There is strong evidence that past acquisitions of land for development have gone awry. That should serve as a warning, as the Prime Minister Narendra Modi's government enters the second year in office and proposes to continue its battle for a new, controversial land acquisition law.
A 2012-13 report of the Comptroller and Audit General of India, the official auditor of the central government, revealed these key findings:
a. No more than 62 per cent of land-much of it acquired from farmers-for special economic zones (SEZs) has been used for its intended purpose: to boost manufacturing, exports and jobs.
b. Most SEZs are populated with information technology (IT) and IT-related companies, while manufacturing accounts for only 9 per cent of all SEZ projects.
c. SEZs fell short of their job, investment and exports targets by wide margins. For instance, they generated less than 8 percent of the jobs expected.
The auditor analysed a representative sample of 187 developers and 574 SEZ units spread across 13 states (Andhra Pradesh, Gujarat, Haryana, Karnataka, Kerala, Madhya Pradesh, Maharashtra, Odisha, Punjab, Rajasthan, Tamil Nadu, Uttar Pradesh and West Bengal) and the union territory of Chandigarh for the period 2012-13.
The new land acquisition bill piloted by the government of Prime Minister Modi has been sent to a parliamentary committee for re-consideration after facing opposition and accused of being against farm interests.
The government's argument is that India needs to fast track the bill, so that land can be made available for industries-to generate employment and power economic growth.
What about SEZs? They were created, with motives similar to those expressed by the government, under the Special Economic Zone Act, 2000. This was enacted in 2005 to make SEZs growth-engines of the economy. An SEZ is a specifically delineated duty-free enclave, deemed foreign territory for the purpose of trade operations, duties and tariffs.
The previous United Progressive Alliance (UPA) government cleared 576 SEZs covering 60,375 hectares, of which 392 SEZs covering 45,636 hectares were notified (approved land) till March 2014. But on the use of land, of the 392 notified zones, only 152 are operational, accounting ro4 28,489 hectares.
The land allotted to the remaining 424 SEZs (31,886 hectares) has not been put to use (52.8% of total approved SEZs), although approvals and notifications in 54 cases date back to 2006. A look at some states and the percentage of idle land, based on the audit report:
Odisha 96.6 percent
West Bengal 96.3 percent
Maharashtra 70.1 percent
Karnataka 56.7 percent
Tamil Nadu 49 percent
Andhra Pradesh 48.3 percent
Gujarat 47.5 percent
In 30 SEZs (1,858 hectares) in Andhra Pradesh, Maharashtra, Odisha and Gujarat, developers made no investments; the land is idle and has been in their custody for between two and seven years.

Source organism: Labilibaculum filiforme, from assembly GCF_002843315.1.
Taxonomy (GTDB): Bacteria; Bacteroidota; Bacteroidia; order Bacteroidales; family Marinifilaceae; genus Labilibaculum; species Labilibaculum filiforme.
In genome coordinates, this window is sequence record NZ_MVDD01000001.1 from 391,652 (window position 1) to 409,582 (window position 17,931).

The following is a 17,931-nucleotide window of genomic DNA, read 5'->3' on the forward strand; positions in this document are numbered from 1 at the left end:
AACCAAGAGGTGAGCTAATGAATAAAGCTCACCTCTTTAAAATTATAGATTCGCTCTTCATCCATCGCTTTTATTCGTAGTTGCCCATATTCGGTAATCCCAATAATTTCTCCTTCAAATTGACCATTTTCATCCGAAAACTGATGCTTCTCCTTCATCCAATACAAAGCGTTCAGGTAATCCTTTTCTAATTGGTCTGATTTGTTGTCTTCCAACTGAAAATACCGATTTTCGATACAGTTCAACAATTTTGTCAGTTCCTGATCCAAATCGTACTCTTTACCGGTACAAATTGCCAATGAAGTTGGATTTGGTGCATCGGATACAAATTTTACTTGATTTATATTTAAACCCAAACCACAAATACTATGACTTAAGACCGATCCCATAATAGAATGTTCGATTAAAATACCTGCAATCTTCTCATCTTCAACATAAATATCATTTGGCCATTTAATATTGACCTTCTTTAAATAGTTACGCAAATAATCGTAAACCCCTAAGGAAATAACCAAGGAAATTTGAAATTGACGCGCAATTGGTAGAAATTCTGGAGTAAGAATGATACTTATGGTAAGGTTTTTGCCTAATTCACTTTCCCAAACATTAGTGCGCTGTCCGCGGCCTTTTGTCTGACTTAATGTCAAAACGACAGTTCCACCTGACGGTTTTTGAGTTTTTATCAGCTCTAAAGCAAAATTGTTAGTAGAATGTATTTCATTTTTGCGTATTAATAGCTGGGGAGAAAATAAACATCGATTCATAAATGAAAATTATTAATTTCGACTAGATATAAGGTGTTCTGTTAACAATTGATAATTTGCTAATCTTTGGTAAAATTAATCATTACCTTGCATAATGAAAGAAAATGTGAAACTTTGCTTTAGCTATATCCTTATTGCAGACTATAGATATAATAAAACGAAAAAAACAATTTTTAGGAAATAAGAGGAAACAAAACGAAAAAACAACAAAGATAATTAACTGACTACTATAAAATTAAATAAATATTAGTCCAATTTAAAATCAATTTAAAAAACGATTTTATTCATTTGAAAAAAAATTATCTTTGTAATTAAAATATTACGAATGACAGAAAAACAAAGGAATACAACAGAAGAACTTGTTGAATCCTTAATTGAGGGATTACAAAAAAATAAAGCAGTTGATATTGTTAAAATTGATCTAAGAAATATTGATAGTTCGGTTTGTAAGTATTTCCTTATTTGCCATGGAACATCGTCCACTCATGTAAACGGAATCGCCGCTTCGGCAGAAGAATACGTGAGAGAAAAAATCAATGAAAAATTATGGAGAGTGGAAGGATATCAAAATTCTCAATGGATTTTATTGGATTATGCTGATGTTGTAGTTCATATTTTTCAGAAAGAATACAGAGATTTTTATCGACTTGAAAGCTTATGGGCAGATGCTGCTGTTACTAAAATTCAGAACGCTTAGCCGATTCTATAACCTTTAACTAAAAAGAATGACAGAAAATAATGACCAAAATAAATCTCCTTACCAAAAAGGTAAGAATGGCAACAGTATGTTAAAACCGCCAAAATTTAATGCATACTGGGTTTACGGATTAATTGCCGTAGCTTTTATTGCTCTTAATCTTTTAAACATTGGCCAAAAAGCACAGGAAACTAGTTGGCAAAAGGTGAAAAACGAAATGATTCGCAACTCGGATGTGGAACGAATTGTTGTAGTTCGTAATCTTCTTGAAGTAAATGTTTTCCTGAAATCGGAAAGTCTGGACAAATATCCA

This apart, jobs, investment and exports also fell short of targets by a wide margin, the audit report found.
Almost 56 per cent of the approved projects are from the IT sector, while only 9 per cent are in the multi-sector, manufacturing business. While 59 percent of of the operational SEZs are in the IT sector, only 8.5 per cent are from the manufacturing sector.
"The large number of IT/ITES SEZs coincides with the expiry of the 10-year income-tax break period allowed to IT sector under Software Technology Park Scheme which gave a fillip to the sector. Several units closed and shifted to SEZs to avail of the benefits offered in SEZ area," the report said.
Among the states, out of the 392 notified SEZs in India, 301 (77 per cent) are located in states regarded to be developed. Andhra Pradesh (now bifurcated into Telangana and Andhra Pradesh) has 78 units, followed by Maharashtra (65), Tamil Nadu (53), Karnataka (40), Haryana (35) and Gujarat (30).
A key reason for the uneven spread of the SEZs across the states, according to the audit report, was the absence of single-window clearance in many states. This led to approval delays.
SEZs are mainly located close to urban areas. For example, in undivided Andhra Pradesh, of 36 operational SEZs, 20 were close to the capital city, Hyderabad.
The report, in conclusion, said: "The SEZ policy and procedures need to be integrated with the sectoral and state policies with the involvement of the unique advantageous points therein."
(In arrangement with IndiaSpend.org, a data-driven, non-profit, public-interest journalism platform, with which Prachi Salve is a policy analyst. The views expressed are personal)
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